Italian design is, if we all close our eyes for a minute or two and be brutally honest, a lot like English football or French cooking – it’s continued association with a particular quality and geniality is largely due to the number of non-Italians(English/French) who have continually contributed to the tradition and so kept it modern, kept it fresh and kept it exciting.
Danish design is Danish because only Danes are allowed to do it – Italian design is universal because any one can do it: Assuming the Italians invite them that is.
And so it comes that we all enjoy going to Milan in April and paying more for one night in a dingy room than we pay per year for our own flats; because it’s Milan and Milan is design.
In 1927 a decisive step towards the establishment of “Italian design” was taken when the brothers Cesare and Umberto Cassina established their new furniture production company in Meda, Lombardy (half way between Milan and Lake Como – for all of you on the search for a dream “half-way house”)
After initially building up a reputation for their high-quality outfitting of ships, hotels and casinos, in 1967 Cassina launched their ‘CASSINA I MAESTRI’ range with the acquisition to the license for four Le Corbusier, Pierre Jeanneret and Charlotte Perriand products: LC1, LC2, LC3 and LC4. In Cassina’s own words the aim was – and indeed is “… the diffusion of universally accredited cultural values through the re-proposal – today – of “reconstructed” furniture.” Using original sketches and studio notes as the basis for their models Cassina went on to acquire the rights to not only further Le Corbusier works but also to important works by designers as diverse as Gerrit T.Rietveld, Charles Renne Mackintosh and Frank Lloyd Wright.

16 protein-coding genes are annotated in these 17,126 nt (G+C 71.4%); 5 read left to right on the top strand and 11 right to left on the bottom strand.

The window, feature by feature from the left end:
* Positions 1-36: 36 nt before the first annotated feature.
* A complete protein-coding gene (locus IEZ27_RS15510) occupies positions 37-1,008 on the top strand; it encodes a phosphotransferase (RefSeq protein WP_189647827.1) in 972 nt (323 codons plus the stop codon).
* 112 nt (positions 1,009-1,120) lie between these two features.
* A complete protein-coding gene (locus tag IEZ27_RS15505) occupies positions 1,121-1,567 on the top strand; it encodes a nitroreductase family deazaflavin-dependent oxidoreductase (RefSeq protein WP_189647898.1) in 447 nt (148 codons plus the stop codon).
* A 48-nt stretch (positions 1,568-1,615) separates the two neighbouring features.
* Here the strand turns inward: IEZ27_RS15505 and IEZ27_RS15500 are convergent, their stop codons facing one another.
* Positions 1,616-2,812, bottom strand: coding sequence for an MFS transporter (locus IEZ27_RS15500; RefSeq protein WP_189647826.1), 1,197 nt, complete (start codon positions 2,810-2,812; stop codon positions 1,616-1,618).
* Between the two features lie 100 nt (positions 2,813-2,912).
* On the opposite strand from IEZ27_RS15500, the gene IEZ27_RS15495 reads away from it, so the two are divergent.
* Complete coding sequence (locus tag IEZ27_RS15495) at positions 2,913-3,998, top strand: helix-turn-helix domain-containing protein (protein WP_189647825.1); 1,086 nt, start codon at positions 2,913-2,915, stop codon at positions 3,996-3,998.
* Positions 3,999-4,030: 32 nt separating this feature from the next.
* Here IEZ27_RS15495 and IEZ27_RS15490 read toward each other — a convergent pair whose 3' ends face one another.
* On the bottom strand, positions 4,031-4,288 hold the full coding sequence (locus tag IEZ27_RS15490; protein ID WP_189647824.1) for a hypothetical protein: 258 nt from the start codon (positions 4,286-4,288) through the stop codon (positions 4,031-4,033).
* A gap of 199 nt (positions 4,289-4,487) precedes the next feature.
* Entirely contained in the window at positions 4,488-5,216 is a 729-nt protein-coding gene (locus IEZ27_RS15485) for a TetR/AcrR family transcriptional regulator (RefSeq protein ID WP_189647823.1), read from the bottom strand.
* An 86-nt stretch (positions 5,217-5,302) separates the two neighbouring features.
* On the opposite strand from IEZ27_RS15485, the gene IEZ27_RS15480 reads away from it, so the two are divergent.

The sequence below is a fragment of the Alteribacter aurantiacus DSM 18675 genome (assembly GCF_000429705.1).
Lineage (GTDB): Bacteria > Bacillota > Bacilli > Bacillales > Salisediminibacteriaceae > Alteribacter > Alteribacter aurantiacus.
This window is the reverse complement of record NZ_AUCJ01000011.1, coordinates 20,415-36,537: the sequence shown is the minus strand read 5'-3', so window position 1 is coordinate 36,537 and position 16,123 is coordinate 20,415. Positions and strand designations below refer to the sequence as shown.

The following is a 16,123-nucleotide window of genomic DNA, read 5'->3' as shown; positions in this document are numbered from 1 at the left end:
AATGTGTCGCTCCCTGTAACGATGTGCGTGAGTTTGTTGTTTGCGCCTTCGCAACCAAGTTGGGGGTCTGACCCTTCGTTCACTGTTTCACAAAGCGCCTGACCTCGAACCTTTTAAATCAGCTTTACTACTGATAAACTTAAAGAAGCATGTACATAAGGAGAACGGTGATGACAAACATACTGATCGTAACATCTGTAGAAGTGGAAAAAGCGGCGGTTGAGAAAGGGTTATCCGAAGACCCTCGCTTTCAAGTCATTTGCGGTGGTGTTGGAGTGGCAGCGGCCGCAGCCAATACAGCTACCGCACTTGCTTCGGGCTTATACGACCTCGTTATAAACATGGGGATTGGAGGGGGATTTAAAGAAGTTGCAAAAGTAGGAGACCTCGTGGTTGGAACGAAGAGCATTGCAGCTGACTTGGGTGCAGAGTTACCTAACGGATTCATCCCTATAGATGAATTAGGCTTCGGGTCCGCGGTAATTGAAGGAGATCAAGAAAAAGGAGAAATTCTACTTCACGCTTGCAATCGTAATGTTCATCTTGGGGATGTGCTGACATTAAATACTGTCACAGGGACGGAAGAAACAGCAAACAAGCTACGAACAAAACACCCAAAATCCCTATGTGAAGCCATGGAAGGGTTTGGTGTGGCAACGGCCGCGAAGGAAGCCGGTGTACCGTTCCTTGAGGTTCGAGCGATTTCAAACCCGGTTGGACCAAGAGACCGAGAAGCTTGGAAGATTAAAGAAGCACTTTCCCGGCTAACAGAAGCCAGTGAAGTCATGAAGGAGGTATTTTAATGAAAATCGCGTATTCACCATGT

In the 19070s, and with the security achieve dthrough the CASSINA I MAESTRI range, Cassina did the “Italian thing” of embracing new materials and new technologies and via the works of designers such as Mario Bellini or Vico Magistretti established themselves as an important and truly forward-thinking player in the international designer furniture scene. A trend which they have continued through co-operations with designers such as Konstantin Grcic, Patrick Jouin or Philippe Starck.
And so today just as the mix of domestic and foreign players have helped Manchester United or Liverpool achieve global success, so has the combination of Italian and international design talent helped Cassina to become one of the leading designer furniture houses.
And since late 2009 the Cassina CASSINA I MAESTRI range is also available through smow.com, a range that features design classics such as the Zig-Zag chair by Rietveld or the Argyle Chair by Mackintosh.
And if you’d prefer something more modern smow.com can supply the complete Cassina range.
Full details can be found at the smow.com Cassina page
(and yes, for all you observant readers out there, google failed to provide us with a list of 3 Star Paris restaurants run by foreigners :( )